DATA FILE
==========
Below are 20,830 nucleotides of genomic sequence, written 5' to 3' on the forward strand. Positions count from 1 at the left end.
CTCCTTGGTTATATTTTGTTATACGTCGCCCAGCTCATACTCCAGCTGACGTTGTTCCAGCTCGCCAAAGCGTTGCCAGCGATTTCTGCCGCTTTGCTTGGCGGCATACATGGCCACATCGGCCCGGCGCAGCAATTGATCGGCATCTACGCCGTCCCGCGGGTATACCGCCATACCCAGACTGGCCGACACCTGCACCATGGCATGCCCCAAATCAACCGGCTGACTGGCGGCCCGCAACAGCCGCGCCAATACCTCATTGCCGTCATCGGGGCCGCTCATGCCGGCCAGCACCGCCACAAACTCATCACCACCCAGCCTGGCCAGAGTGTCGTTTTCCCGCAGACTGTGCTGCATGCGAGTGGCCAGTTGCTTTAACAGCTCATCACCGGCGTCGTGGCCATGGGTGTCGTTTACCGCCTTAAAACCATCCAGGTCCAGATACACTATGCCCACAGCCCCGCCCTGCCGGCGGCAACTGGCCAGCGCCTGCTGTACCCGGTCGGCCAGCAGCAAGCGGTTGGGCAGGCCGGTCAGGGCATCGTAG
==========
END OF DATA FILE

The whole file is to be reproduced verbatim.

Below are 20,830 nucleotides of genomic sequence, written 5' to 3' on the forward strand. Positions count from 1 at the left end.
CTCCTTGGTTATATTTTGTTATACGTCGCCCAGCTCATACTCCAGCTGACGTTGTTCCAGCTCGCCAAAGCGTTGCCAGCGATTTCTGCCGCTTTGCTTGGCGGCATACATGGCCACATCGGCCCGGCGCAGCAATTGATCGGCATCTACGCCGTCCCGCGGGTATACCGCCATACCCAGACTGGCCGACACCTGCACCATGGCATGCCCCAAATCAACCGGCTGACTGGCGGCCCGCAACAGCCGCGCCAATACCTCATTGCCGTCATCGGGGCCGCTCATGCCGGCCAGCACCGCCACAAACTCATCACCACCCAGCCTGGCCAGAGTGTCGTTTTCCCGCAGACTGTGCTGCATGCGAGTGGCCAGTTGCTTTAACAGCTCATCACCGGCGTCGTGGCCATGGGTGTCGTTTACCGCCTTAAAACCATCCAGGTCCAGATACACTATGCCCACAGCCCCGCCCTGCCGGCGGCAACTGGCCAGCGCCTGCTGTACCCGGTCGGCCAGCAGCAAGCGGTTGGGCAGGCCGGTCAGGGCATCGTAG